Home & Garden

A New North Carolina Farm Collective Sells “Seeds that Know the South”

Crops like Blue Ridge butternut squash support food-system resilience—and taste great too

A farmer stands in a field holding a bean


Chris Smith on one of the Utopian Seed Project’s experimental plots outside Asheville, North Carolina.

Many planters know the feeling: After pushing a bunch of minuscule seeds into the soil, they stand back and think, There’s no way that’s going to grow. Chris Smith seems free from such doubt, already foreseeing how to improve the next harvest, and the harvest after that. Indeed, that’s the core mission of the Utopian Seed Project, the nonprofit he founded in Asheville five years ago to identify and propagate plant varieties that support diversity and climate-change adaptability in the local food system of Western North Carolina.

He and his compatriots are now taking an important step forward, establishing the Appalachian Seed Growers Collective to enlist other regional farmers in the effort, and for the first time making some of the project’s specially adapted seeds, such as Blue Goose Southern Pea and Ultracross Collards, available to home gardeners.

“Utopian Seed Project is set up to do research and education, but if we’re going to bring variety into the food system, people are going to want those things, and if we can’t supply them, we’ve got a problem,” Smith says. “We almost had to create the Appalachian Seed Growers Collective in order to bring about the change we’re envisioning.”


A modest network of regional growers, mostly small farmers, coalesced around the idea of “growing out” USP’s seeds for wider distribution, thus birthing the collective. “The exciting thing was that the folks taking part in those initial gatherings were already interested in seed saving, and brought in their personal favorites too,” Smith says. “We had seeds coming out of the woodwork, and as long as they measure up to our values, great.”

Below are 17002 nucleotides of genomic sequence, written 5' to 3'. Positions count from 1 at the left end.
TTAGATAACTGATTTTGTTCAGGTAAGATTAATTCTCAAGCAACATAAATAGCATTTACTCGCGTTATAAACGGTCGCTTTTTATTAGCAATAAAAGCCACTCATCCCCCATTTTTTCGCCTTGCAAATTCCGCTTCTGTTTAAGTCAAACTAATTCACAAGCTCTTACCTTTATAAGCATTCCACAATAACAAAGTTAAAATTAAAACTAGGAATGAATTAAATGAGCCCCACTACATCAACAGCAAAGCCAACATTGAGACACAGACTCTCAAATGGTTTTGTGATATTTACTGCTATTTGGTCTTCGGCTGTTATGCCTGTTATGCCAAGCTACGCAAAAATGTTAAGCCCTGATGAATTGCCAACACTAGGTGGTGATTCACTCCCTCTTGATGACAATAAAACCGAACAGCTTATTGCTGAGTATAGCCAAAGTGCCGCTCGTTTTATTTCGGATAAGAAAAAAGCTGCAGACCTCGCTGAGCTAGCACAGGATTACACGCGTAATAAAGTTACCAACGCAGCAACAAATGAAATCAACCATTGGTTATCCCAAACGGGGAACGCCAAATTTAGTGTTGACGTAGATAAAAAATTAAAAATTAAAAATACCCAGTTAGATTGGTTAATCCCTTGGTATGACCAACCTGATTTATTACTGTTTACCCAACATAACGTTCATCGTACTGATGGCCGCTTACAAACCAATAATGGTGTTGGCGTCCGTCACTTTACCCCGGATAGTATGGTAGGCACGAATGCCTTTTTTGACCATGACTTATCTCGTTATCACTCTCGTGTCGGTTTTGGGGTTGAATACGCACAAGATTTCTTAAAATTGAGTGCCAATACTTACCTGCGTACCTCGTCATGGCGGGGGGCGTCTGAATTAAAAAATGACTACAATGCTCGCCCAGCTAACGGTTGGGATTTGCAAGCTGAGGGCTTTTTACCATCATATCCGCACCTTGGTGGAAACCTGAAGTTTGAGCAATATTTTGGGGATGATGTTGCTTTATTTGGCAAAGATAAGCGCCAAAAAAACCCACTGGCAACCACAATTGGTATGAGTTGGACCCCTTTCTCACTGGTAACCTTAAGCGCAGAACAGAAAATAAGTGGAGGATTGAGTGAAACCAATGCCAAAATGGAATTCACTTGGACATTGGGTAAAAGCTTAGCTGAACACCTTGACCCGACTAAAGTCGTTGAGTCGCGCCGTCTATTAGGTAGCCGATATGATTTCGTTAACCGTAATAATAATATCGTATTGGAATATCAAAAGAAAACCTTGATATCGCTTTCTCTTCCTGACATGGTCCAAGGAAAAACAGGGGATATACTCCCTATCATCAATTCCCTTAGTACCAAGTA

Take the collective’s Blue Ridge butternut squash, for instance, a locally adapted version of Waltham Butternut, a variety popular in seed catalogs and originally developed in Massachusetts. “Our farmer has been selectively saving Waltham seeds for years based on flavor, to the point where his customers come back because they say his taste better than other Walthams,” Smith says. “The result is something that is localized and superior, at least for our region.”

Smith hopes the collective will become a full-fledged, farmer-owned cooperative, and already a grant has funded the purchase of a mobile Winnow Wizard, a refrigerator-sized contraption of fans and grates that members can use to more efficiently sort and clean debris from seeds.

In 2023, participants grew out ten varieties that Smith describes as “seeds that know the South,” seven of which are being sold directly to the public. For a very limited time, that is—packet sales end March 15 or when supply runs out. 

Why the tight deadline? “Everyone in the collective is a farmer,” explains Smith, “and we can’t be busy selling seeds once the spring planting season really kicks in.”